Mount Prospect School District 57

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Mount Prospect Public School District 57 is a community public school district that serves over 2,000 pre-kindergarten through eighth grade students in Mount Prospect, Illinois, United States, a suburb of Chicago covering an area of 4.3 square miles (11.1 km²).[1]


In the early 1890s, William Busse, a township officer in what is now Mount Prospect, Illinois started a public school district for the town to attract residents to the area. Before then, students in the area attended five different schools in nearby Elk Grove, Maine, and Wheeling townships. Mount Prospect resident William Wille, a craftsman, donated a plot of and sold 3 plots of land for $200 to Busse. The one-roomed Central School, built by Wille, opened in the mid-1890s. 7 students ranging in age from 6 to 14 were enrolled during the first school year. As Mount Prospect lacked a central meeting place or village hall, Central School also served as Mount Prospect's primary social hall, community center, and eventual public library.

By 1917, enrollment at the Central School had increased to over 30. In 1927, a new four-roomed, $25,000 school building opened across the street from the one-room schoolhouse at the corner of Central Road and Route 83 (Main Street) to help alleviate overcrowding at the one-room schoolhouse. In 1937, a $30,000 addition of four more classrooms and a gymnasium were built onto the newer school building (also known as the Central Standard School), and the district sold the original one-room schoolhouse to nearby St. John's Episcopal Church for $500.

In the coming years, several additions were added to the Central School to help better serve a growing population. More rapid population growth after World War Two led the district to open Lincoln School at 700 West Lincoln Street in 1950. Fairview (1952), William Busse (1954), Lions Park (1956), Sunset Park (1958), Westbrook (1961), and Gregory (1963) Schools were also opened as new neighborhoods were built. Lincoln also received additions that doubled the size of the school in the late 1950s and early 1960s. 4,750 students were enrolled in the district in 1965.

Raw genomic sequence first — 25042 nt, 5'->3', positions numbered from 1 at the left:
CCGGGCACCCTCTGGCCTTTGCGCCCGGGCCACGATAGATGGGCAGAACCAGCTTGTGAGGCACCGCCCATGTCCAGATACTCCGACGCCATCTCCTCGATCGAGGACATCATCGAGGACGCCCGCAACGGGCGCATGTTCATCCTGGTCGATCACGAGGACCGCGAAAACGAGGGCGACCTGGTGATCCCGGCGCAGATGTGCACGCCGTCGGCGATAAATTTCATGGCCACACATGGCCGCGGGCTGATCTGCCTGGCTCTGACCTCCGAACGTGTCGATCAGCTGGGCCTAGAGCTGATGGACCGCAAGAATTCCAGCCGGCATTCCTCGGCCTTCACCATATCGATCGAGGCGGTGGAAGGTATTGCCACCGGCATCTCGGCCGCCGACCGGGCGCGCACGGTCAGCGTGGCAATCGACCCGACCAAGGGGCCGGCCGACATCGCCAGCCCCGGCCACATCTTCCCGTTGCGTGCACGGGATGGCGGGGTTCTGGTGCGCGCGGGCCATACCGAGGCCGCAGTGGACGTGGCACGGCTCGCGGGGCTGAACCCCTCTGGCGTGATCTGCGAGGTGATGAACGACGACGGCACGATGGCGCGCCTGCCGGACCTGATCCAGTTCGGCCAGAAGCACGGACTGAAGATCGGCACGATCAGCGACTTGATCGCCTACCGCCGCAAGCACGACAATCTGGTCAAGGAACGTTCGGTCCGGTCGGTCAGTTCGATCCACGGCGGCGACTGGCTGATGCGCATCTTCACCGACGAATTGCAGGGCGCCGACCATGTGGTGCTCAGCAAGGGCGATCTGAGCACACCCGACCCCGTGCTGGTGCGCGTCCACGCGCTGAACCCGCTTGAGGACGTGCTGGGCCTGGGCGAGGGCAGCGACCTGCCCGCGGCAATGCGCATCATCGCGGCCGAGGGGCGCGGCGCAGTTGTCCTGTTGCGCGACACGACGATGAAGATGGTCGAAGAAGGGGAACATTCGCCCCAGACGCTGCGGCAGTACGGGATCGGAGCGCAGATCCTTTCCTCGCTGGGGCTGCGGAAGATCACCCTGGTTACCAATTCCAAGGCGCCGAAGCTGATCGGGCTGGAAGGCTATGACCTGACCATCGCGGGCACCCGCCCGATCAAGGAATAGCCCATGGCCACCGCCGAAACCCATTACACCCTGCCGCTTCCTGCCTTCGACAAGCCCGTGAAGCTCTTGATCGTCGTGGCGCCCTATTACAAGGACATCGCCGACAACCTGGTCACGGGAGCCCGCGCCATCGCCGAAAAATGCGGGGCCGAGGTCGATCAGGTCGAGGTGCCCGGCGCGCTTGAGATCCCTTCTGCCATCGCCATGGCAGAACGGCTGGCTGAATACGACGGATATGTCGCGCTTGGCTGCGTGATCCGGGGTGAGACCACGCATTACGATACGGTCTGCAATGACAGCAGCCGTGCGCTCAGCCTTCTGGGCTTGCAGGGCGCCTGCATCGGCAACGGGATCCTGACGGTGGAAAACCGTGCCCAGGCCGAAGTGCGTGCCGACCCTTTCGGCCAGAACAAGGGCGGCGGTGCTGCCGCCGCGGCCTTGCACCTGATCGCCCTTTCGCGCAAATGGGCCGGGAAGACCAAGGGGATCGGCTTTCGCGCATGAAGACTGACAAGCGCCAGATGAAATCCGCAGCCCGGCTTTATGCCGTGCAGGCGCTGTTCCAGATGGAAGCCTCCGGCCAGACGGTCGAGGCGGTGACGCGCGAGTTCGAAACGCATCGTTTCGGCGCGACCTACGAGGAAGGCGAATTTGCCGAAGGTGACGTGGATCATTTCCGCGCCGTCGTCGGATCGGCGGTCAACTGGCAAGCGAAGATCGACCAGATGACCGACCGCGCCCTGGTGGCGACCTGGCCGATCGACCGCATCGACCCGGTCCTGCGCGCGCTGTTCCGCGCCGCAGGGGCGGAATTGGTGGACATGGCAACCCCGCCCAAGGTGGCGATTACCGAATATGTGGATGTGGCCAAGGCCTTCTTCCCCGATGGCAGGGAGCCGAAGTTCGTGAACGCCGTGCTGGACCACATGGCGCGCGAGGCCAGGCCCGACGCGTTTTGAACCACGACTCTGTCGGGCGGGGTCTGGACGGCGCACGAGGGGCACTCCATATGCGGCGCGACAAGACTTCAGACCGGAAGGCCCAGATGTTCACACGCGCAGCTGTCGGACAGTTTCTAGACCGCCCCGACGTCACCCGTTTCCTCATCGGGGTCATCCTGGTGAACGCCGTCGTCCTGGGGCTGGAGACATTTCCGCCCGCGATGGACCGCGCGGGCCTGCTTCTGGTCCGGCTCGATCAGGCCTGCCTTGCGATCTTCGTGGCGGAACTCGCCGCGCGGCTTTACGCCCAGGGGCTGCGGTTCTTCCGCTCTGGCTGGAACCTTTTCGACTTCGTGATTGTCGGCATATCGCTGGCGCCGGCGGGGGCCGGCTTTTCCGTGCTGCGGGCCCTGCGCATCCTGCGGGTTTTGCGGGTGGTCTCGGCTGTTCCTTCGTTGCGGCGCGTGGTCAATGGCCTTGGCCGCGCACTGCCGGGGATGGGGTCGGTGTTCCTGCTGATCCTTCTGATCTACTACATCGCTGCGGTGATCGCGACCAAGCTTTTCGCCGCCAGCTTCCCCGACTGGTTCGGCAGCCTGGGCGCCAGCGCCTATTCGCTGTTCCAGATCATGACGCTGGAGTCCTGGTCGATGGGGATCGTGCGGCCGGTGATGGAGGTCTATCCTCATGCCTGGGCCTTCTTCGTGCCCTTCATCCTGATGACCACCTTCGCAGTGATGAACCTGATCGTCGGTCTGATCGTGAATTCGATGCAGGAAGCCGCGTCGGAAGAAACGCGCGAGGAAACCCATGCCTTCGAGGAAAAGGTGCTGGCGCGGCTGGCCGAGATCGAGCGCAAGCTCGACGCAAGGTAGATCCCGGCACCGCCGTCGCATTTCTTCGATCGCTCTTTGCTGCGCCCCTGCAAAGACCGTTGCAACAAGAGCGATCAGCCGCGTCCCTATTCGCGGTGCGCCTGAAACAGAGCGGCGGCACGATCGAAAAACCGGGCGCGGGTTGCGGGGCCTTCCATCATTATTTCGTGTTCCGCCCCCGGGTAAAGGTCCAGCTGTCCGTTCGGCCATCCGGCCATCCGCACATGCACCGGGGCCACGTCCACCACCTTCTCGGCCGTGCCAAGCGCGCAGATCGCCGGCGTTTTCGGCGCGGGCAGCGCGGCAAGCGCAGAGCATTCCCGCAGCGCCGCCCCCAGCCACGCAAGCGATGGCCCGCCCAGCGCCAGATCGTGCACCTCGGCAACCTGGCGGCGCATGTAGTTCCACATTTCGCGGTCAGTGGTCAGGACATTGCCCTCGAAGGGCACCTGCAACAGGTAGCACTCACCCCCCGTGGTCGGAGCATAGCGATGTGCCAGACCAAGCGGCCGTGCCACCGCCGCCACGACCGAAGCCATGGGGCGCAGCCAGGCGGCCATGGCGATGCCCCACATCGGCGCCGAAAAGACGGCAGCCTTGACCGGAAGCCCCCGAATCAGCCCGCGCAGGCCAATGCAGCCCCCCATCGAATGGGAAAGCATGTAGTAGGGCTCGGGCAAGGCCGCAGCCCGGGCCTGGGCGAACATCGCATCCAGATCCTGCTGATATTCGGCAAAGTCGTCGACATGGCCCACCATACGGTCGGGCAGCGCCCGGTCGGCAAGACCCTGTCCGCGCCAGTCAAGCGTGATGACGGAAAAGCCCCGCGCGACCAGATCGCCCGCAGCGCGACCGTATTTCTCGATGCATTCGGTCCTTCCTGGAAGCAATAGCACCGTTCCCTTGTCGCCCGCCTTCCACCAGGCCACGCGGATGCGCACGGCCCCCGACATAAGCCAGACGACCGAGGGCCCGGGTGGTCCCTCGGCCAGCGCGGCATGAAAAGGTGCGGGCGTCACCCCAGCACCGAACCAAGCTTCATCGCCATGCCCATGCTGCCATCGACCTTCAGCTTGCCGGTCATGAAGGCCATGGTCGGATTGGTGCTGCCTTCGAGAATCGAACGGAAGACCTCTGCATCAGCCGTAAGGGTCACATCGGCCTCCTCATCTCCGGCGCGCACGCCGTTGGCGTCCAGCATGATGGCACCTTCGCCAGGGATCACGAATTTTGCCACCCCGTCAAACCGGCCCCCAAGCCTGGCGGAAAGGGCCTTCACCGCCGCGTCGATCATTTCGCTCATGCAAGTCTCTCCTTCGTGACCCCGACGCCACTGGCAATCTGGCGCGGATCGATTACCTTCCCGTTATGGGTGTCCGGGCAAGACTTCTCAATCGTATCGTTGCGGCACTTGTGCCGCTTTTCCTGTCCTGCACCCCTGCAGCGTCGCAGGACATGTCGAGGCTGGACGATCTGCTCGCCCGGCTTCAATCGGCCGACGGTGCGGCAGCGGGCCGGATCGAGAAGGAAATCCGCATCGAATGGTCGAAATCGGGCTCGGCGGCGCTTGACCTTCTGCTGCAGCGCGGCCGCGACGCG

As demographic changes started to occur in the late 1960s, district enrollment began to drop. In 1970, Central School closed due to declining enrollment and the deteriorating condition of the building. The building was demolished in 1975 to make way for a new public library. Thus, Lincoln became the only junior high school in the district. To accommodate the large number of new students, Lincoln Junior High School was greatly expanded. As enrollment continued to decline declined, Gregory Elementary School closed in 1975. The building was eventually sold and still standing, with additions, as a Christian college and church. Sunset Park School was closed by 1978, and the building was rented out for many uses until 1985 when the Mount Prospect Park District negotiated to buy it. The park district demolished the building shortly after the sale and it is now the site of a park. Amid public outcry, Busse School closed in 1982. The building was sold to the Park District and demolished in 1994.

In the mid-1990s, Fairview and Lions Park Elementary Schools were demolished and rebuilt. Westbrook Elementary School closed in 1996. The building was leased by the district to the NSSEO, a special education organization, for continued use as a school. By 2006, overcrowding was taking place in district elementary schools. The NSSEO did not renew their lease on Westbrook with the district that year, and Westbrook once again became a public elementary school for children in preschool and kindergarten. First grade classes at Lions Park and Fairview were transferred to Westbrook in 2009 to further alleviate overcrowding.


  1. ^ District 57 Community and Schools, Mount Prospect School District 57. Accessed October 11, 2007.

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